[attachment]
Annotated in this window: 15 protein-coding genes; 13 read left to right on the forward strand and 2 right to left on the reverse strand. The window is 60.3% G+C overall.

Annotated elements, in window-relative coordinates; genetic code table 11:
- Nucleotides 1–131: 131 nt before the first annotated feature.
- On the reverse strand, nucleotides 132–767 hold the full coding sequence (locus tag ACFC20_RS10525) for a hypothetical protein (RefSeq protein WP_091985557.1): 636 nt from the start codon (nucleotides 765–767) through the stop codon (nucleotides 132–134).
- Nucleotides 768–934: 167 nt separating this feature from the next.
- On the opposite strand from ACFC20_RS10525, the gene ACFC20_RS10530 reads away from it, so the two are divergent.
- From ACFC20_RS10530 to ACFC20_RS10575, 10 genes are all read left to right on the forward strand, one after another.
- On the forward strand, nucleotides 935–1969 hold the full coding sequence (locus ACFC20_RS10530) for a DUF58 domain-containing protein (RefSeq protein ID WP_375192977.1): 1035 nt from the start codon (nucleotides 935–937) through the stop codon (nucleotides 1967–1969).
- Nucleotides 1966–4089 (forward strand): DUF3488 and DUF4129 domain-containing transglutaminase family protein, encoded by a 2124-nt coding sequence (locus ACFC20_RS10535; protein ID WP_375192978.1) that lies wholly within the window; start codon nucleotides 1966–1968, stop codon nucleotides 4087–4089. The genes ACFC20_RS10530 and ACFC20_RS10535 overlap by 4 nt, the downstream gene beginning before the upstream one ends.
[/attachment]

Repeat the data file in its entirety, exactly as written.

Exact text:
Annotated in this window: 15 protein-coding genes; 13 read left to right on the forward strand and 2 right to left on the reverse strand. The window is 60.3% G+C overall.

Annotated elements, in window-relative coordinates; genetic code table 11:
- Nucleotides 1–131: 131 nt before the first annotated feature.
- On the reverse strand, nucleotides 132–767 hold the full coding sequence (locus tag ACFC20_RS10525) for a hypothetical protein (RefSeq protein WP_091985557.1): 636 nt from the start codon (nucleotides 765–767) through the stop codon (nucleotides 132–134).
- Nucleotides 768–934: 167 nt separating this feature from the next.
- On the opposite strand from ACFC20_RS10525, the gene ACFC20_RS10530 reads away from it, so the two are divergent.
- From ACFC20_RS10530 to ACFC20_RS10575, 10 genes are all read left to right on the forward strand, one after another.
- On the forward strand, nucleotides 935–1969 hold the full coding sequence (locus ACFC20_RS10530) for a DUF58 domain-containing protein (RefSeq protein ID WP_375192977.1): 1035 nt from the start codon (nucleotides 935–937) through the stop codon (nucleotides 1967–1969).
- Nucleotides 1966–4089 (forward strand): DUF3488 and DUF4129 domain-containing transglutaminase family protein, encoded by a 2124-nt coding sequence (locus ACFC20_RS10535; protein ID WP_375192978.1) that lies wholly within the window; start codon nucleotides 1966–1968, stop codon nucleotides 4087–4089. The genes ACFC20_RS10530 and ACFC20_RS10535 overlap by 4 nt, the downstream gene beginning before the upstream one ends.